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Why not to put all your workloads in one public cloud basket

WhitneyGarcia

 

Last week, Gary Thome, VP & Chief Engineerbigstock-Egg-is-scared-as-it-sees-dead--19390769.jpg of HPE’s Software Defined & Cloud Group, wrote an article covering several recent high profile public cloud outages. In it, he details how one tried-and-true idiom (expressions that are used in everyday conversation to paint a mental picture) gives some incomplete wisdom: Don’t put all your eggs in one basket.

As Thome explains, the advice of not to put all your eggs in one basket doesn’t really help guide anyone on which eggs (or workloads) to place in which baskets. Before putting an application in a public cloud, perhaps you should ask yourself, “Can I accept an unexpected outage at any possible time in this application?” If the answer is no, then maybe you need to run the application on premises where you can control when system upgrades can or cannot occur.

Public clouds can’t be controlled – at least not by any individual business that uses them. Businesses that put their workloads in the cloud give away a fair amount of that control. Knowing this fact, Thome outlines that it’s wise to plan accordingly, and more importantly, do an inventory of your cloud workload to assess if they are meeting your current SLA commitments.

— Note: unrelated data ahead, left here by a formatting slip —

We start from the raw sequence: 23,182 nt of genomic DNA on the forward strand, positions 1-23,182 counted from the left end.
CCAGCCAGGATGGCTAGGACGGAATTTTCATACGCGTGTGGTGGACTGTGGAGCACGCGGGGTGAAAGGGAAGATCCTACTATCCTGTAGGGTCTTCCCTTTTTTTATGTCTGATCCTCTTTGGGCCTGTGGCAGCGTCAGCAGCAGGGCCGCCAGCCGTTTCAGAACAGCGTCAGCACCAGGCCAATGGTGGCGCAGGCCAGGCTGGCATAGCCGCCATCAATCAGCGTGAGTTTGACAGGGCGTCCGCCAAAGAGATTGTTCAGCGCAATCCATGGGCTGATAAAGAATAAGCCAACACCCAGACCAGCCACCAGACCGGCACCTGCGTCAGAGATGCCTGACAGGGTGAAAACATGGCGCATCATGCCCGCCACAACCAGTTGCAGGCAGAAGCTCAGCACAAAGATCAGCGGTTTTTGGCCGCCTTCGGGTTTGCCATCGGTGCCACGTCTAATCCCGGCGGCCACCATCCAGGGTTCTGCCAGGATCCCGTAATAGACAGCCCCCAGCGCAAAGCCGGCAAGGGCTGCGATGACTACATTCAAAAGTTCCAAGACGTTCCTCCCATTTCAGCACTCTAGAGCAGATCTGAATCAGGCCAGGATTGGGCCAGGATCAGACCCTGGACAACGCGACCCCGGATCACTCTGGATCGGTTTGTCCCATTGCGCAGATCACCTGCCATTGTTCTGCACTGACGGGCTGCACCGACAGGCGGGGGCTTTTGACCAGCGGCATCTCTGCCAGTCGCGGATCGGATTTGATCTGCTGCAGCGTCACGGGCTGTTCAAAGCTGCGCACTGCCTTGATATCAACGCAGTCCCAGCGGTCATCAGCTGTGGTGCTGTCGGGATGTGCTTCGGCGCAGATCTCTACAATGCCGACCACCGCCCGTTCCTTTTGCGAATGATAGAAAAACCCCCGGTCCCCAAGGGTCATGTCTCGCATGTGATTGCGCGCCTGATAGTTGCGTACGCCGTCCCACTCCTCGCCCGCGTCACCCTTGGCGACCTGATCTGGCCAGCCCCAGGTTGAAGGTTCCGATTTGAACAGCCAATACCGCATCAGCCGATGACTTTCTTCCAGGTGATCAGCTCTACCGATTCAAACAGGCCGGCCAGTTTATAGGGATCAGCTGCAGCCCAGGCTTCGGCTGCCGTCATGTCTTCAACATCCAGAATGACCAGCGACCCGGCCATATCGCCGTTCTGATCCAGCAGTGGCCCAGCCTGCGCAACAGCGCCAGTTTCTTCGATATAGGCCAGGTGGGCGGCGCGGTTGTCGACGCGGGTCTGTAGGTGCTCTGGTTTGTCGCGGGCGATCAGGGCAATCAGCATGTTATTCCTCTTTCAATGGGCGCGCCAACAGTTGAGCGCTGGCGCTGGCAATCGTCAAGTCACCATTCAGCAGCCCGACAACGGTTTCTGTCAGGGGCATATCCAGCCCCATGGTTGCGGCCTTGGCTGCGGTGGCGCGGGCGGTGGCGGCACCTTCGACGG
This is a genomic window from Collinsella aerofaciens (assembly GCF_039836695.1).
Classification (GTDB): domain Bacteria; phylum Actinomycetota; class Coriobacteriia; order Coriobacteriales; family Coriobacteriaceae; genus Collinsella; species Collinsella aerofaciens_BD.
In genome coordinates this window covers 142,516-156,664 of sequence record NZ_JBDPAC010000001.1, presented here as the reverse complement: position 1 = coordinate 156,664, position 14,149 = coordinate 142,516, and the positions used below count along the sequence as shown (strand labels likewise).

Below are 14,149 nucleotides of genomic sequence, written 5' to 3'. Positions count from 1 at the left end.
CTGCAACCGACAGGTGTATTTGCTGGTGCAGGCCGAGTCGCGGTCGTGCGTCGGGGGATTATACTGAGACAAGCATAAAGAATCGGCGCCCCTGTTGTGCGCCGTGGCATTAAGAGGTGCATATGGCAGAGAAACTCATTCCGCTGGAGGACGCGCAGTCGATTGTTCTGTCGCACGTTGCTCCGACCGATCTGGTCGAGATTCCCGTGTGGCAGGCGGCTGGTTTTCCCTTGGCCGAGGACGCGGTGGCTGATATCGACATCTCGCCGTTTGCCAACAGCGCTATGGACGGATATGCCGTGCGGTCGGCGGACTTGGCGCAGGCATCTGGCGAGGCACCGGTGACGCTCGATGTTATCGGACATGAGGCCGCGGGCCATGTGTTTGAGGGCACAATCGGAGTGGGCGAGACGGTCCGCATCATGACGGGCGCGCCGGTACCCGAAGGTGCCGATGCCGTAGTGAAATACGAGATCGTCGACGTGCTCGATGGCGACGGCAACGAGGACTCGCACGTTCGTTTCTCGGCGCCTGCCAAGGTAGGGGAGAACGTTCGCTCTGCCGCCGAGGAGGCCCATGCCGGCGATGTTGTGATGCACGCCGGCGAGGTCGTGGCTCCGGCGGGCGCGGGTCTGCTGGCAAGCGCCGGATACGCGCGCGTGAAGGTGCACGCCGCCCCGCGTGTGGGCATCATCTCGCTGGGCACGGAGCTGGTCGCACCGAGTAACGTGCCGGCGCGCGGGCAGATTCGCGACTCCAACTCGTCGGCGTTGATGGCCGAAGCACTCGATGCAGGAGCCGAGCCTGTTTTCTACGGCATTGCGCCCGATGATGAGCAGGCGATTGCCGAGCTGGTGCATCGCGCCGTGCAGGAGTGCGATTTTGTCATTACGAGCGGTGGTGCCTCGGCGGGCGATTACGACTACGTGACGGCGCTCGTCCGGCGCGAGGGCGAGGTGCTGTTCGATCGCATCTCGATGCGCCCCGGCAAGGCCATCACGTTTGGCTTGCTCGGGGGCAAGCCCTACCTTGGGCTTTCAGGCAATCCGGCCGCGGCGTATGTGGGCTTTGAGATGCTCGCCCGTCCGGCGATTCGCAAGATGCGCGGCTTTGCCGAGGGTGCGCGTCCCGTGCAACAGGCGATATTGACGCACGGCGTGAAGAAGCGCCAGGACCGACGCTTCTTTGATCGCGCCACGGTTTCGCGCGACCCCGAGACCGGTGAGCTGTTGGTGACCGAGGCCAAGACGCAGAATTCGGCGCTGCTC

Deploying a Hybrid IT strategy

Now is the time for every business to take stock of their applications and decide which ones should be in the public cloud and which ones should remain on traditional IT or a private cloud. Thanks to recent HPE innovations in hyperconverged and composable solutions, private cloud options are now better than ever. Speed, agility, and efficiency are standard features in these new offerings, giving you all of the benefits of the public cloud without losing any of the control.

To Gary Thome’s full article, check out: Cloud Outage Reality Check: Where Do I Put My Eggs?

Whitney

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WhitneyGarcia

Comments
Danny Yeo

Duh!  Of course, you don't want to put all of your workloads in the cloud unless you can handle/manage the downtime/loss of revenue, etc. in the event of an outage.  While SLAs may ensure that cloud providers are accountable, there is still an element of the uncontrolable "act of nature" that can void that agreement.  In this day and age, DR/BC is an important aspect of any business.  While it may be quite an investment, DR/BC can be achieved as a reasonable price.  Organizations that do not consider continuance of "business as usual" in an unforeseen outage are basically indicating that their business are not that important and that a competitor can do better. 

Nathan Bench

We are doing our systems on prem. As a college in a univeristy we cannot afford to put anything in cloud. If prices drop we may consider doing that in the future. 

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